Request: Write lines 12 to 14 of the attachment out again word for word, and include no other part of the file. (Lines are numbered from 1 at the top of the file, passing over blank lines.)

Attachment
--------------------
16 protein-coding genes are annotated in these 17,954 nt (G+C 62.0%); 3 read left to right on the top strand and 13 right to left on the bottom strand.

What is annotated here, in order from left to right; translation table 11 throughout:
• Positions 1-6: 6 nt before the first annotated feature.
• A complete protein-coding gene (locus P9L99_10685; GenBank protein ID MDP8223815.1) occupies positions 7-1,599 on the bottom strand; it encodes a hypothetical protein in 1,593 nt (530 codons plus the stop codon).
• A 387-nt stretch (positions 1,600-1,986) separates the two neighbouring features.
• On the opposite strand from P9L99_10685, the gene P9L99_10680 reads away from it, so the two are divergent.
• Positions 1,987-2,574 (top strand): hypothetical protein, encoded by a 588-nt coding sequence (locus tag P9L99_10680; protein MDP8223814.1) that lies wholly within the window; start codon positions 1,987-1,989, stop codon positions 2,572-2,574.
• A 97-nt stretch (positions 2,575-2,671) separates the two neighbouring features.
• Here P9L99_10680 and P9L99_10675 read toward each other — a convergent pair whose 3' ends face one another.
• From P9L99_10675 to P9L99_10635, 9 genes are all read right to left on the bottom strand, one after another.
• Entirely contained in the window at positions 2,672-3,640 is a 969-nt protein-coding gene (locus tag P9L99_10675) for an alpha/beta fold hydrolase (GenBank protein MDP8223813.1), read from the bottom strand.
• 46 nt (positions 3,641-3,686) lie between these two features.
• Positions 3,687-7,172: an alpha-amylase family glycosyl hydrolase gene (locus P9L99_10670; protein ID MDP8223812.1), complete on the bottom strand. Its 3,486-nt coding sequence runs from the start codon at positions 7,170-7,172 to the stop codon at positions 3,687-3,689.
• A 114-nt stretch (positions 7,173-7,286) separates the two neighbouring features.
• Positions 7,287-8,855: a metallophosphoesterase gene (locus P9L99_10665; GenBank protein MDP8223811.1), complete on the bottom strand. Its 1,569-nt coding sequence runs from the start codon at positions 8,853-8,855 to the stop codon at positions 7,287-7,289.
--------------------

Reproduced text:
• 46 nt (positions 3,641-3,686) lie between these two features.
• Positions 3,687-7,172: an alpha-amylase family glycosyl hydrolase gene (locus P9L99_10670; protein ID MDP8223812.1), complete on the bottom strand. Its 3,486-nt coding sequence runs from the start codon at positions 7,170-7,172 to the stop codon at positions 3,687-3,689.
• A 114-nt stretch (positions 7,173-7,286) separates the two neighbouring features.